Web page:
Our salad bar makes the most of winter’s great salad greens.
In timber boxes we picked up from our local grocer we grow mizuna, mibuna, pea shoots, beetroot, rocket, purslane, mustards, and a range of different lettuces. The ‘crop boxes’ are on waist-high racks on the back fence so they are easy to get at, even in the dark.
We pick some greens at the seedling stage, (called ‘microgreens’ by chefs and foodies). Others grow into salad leaves whose flavour and freshness easily
beats the packs found in supermarkets, which are drenched in chlorine to keep them fresh. We also pick winter flowers from our chemical-free garden,
pulling petals from violas, pansies and nasturtiums to decorate our salads.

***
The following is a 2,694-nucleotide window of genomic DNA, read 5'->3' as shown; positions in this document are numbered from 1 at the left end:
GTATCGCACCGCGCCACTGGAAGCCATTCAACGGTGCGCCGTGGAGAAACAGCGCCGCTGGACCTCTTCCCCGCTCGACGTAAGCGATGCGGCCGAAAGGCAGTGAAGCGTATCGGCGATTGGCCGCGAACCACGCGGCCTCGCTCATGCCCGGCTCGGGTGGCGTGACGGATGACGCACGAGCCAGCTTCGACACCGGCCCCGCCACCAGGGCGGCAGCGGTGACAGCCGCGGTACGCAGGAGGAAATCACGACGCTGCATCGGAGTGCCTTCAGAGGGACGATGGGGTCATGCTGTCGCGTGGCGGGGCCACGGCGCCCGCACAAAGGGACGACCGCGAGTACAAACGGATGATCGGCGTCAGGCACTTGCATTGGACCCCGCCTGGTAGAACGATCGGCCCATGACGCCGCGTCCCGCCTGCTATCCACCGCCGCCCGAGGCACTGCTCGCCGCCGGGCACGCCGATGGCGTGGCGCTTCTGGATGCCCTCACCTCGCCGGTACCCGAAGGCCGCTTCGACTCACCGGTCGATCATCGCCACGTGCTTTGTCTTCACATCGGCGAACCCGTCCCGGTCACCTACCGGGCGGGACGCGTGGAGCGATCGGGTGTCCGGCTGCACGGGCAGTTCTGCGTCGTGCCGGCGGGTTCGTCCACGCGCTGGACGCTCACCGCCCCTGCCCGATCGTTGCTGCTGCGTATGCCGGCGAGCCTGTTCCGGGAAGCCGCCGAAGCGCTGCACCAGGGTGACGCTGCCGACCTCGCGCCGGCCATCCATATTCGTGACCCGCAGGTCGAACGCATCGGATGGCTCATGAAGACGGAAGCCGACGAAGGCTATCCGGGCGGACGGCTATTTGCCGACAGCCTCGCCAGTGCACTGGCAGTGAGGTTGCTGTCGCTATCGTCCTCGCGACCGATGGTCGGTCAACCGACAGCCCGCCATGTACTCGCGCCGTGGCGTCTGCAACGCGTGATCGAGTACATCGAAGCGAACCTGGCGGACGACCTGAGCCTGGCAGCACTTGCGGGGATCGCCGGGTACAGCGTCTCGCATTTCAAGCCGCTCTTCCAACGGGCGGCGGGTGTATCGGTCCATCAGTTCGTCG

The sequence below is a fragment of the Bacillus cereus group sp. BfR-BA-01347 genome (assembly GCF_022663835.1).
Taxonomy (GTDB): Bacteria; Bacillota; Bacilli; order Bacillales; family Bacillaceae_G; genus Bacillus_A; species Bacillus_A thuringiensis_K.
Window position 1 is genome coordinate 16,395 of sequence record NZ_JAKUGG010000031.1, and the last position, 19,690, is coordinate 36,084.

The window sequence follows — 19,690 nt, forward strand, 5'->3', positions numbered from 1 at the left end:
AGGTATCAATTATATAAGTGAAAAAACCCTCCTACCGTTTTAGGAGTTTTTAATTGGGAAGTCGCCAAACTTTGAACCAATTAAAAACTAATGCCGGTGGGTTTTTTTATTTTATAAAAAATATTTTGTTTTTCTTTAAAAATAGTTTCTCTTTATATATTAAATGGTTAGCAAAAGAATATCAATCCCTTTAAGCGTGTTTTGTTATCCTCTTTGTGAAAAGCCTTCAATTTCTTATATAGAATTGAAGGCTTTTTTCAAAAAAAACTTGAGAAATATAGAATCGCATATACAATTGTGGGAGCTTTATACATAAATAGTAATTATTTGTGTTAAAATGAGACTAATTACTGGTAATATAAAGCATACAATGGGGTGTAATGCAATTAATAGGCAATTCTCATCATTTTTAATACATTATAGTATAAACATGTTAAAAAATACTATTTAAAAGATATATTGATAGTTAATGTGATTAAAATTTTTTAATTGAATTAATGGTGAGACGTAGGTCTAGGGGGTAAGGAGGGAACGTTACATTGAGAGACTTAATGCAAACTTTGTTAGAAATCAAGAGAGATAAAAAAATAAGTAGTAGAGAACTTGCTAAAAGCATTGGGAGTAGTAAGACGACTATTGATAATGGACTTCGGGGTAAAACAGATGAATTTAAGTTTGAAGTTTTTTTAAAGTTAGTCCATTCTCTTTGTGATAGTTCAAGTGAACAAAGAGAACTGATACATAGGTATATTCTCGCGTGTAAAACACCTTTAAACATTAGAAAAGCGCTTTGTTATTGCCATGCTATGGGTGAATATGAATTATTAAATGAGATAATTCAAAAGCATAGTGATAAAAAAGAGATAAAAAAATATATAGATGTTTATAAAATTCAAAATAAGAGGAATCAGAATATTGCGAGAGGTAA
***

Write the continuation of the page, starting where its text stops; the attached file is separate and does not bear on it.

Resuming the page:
Photo - Paroli Galperti/photolibrary.com
How to build your own!
Fill a timber (or polystyrene) box with seed raising mix, then moisten the soil.
Sow a row of seeds. As you are going to pick the leaves when young you don’t need to worry too much about correct spacing. Gently cover with a light covering
of seed raising mix.
Label the row, to confirm what you taste, but you’ll be amazed at how even at a very young stage you can identify rocket, mustard, even beetroot. And pea
shoots taste just like peas!
Water every day with a fine spray.
As they grow, thin seedlings out and use them to garnish dinner or to make a mixed microgreen salad. As they grow larger remove the outer leaves for salads.
After picking, soak the leaves in a bowl or sink of water for a couple of hours, then drain, and dry gently in a salad spinner. (We spin them in a tea
Our favourite dressing
In your salad bowl put one part vin cotto, three parts olive oil, a little grainy mustard, a dash of honey and a pinch of salt and whisk together. Add
your salad leaves, and use clean hands to gently toss the leaves through the dressing. If you feel like something punchier add half a clove of chopped
garlic before you add the leaves.
Text: Linda Ross